The info has compelled British intelligence agency MI6 to withdraw some of its agents from active operations and other Western intelligence agencies are now actively involved in rescue operations.
In a July 2013 email to a former U.S. Senator, Snowden stated that, “No intelligence service—not even our own—has the capacity to compromise the secrets I continue to protect. While it has not been reported in the media, one of my specializations was to teach our people at DIA how to keep such information from being compromised even in the highest threat counter-intelligence environments (i.e. China).”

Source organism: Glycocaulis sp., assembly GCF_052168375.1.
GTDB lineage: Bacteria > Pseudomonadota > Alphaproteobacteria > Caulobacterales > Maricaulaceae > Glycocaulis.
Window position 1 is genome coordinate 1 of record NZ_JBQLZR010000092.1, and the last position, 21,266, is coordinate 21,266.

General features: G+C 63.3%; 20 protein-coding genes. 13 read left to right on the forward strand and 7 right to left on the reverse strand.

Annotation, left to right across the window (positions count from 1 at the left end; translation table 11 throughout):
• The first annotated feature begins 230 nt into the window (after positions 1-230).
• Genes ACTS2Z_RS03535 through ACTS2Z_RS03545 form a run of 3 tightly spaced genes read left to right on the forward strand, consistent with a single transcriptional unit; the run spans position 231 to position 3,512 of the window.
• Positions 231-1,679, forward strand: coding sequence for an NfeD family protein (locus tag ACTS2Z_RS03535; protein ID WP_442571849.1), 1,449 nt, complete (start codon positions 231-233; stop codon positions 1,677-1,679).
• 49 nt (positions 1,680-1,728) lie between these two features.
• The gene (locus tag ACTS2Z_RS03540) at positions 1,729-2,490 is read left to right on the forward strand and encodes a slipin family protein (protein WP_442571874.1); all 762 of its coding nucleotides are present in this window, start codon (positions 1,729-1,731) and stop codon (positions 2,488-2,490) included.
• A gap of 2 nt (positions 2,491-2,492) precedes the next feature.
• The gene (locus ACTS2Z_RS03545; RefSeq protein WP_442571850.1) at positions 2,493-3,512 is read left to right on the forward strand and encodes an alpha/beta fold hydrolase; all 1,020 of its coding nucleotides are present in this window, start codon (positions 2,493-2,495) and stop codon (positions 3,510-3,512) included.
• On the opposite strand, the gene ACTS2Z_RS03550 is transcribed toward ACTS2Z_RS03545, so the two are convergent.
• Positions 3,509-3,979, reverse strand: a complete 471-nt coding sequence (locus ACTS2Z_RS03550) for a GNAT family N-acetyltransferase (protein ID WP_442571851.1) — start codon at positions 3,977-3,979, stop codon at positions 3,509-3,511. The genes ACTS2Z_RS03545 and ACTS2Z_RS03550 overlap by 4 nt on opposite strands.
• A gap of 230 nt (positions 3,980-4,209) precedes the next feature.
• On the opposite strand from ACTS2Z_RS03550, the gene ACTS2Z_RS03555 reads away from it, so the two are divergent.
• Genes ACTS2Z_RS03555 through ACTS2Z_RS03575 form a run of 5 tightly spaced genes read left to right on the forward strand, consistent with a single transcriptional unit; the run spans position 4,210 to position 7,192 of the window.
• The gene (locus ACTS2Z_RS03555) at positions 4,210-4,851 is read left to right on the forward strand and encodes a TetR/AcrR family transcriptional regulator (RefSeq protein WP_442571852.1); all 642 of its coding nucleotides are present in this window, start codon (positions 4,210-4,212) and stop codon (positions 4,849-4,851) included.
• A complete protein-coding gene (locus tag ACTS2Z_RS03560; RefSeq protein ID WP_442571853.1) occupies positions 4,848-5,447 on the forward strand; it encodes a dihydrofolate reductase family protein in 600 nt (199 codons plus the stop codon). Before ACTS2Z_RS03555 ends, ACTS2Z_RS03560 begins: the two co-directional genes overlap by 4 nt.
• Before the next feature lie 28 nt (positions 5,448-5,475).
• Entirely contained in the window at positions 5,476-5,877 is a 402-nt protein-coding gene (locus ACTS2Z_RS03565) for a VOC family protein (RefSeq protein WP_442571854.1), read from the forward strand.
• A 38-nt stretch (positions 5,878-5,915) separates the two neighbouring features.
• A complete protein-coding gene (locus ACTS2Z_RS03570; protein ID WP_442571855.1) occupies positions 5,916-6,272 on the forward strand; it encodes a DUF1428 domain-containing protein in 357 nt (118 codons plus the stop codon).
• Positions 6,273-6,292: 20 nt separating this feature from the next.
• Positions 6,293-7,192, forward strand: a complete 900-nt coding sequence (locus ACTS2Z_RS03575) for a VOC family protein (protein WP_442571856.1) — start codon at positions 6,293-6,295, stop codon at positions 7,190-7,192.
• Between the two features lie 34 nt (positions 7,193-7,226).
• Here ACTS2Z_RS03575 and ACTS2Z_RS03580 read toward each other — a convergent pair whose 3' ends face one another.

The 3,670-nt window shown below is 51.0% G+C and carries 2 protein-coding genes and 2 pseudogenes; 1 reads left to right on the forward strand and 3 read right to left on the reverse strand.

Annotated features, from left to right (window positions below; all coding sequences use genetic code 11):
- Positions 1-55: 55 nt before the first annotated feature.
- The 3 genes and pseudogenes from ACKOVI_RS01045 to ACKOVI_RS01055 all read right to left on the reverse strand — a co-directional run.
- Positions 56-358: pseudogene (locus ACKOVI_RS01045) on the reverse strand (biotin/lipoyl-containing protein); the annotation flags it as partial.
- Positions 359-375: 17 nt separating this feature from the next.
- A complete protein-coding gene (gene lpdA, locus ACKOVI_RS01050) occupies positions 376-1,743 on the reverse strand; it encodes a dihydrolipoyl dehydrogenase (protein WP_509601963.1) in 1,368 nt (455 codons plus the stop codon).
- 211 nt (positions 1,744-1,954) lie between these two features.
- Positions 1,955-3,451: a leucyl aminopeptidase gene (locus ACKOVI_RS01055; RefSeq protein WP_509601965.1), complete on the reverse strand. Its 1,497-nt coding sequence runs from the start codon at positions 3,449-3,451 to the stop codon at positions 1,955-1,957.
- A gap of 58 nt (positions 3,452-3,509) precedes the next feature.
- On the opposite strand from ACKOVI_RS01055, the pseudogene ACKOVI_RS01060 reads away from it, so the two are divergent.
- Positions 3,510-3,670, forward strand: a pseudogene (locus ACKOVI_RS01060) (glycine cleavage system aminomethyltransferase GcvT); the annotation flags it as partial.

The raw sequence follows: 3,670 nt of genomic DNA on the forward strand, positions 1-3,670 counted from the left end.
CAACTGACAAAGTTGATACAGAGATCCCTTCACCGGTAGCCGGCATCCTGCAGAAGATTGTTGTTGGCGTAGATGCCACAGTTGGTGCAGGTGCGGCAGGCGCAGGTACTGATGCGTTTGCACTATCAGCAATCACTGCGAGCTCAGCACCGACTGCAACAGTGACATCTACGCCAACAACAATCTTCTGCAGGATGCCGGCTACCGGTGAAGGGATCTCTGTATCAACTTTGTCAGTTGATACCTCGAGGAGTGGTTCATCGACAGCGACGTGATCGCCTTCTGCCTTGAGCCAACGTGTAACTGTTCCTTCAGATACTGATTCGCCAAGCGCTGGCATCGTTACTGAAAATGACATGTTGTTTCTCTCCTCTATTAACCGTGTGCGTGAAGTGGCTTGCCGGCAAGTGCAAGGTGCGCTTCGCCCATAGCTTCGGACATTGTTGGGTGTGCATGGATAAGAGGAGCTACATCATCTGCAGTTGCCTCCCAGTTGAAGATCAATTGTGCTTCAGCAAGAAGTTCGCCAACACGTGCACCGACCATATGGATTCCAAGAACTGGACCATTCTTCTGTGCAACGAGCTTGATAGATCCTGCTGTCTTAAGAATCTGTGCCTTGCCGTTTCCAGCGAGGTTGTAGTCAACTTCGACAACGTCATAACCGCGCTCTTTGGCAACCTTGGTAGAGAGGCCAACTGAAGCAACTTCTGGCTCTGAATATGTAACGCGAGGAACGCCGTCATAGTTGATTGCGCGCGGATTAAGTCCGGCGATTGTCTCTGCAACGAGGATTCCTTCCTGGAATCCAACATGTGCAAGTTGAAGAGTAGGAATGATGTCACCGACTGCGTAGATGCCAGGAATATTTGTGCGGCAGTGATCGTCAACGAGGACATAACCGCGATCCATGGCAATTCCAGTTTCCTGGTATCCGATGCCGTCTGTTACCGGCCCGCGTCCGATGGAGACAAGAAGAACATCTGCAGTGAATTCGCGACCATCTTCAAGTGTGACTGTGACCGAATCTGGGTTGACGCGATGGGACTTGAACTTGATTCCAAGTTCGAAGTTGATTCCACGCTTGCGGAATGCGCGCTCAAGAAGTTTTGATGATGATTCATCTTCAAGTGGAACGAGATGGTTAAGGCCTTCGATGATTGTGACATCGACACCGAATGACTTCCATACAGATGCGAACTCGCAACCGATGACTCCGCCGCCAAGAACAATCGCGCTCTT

Many in the intelligence agencies at the time greeted this claim with scepticism. Now, one senior British official said Snowden had “blood on his hands,” but another said there’s yet no evidence anyone was harmed. Snowden eventually fled to Russia via Hong Kong after downloading some 1.7 million documents from U.S. government computers and leaking them to journalists out of a desire to protect “privacy and basic liberties.”
The revelations of mass spying outraged populations and governments around the world, at least temporarily damaged relations, and eventually led to changes in the mass surveillance policies of the NSA and British GCHQ. Read more at BBC News.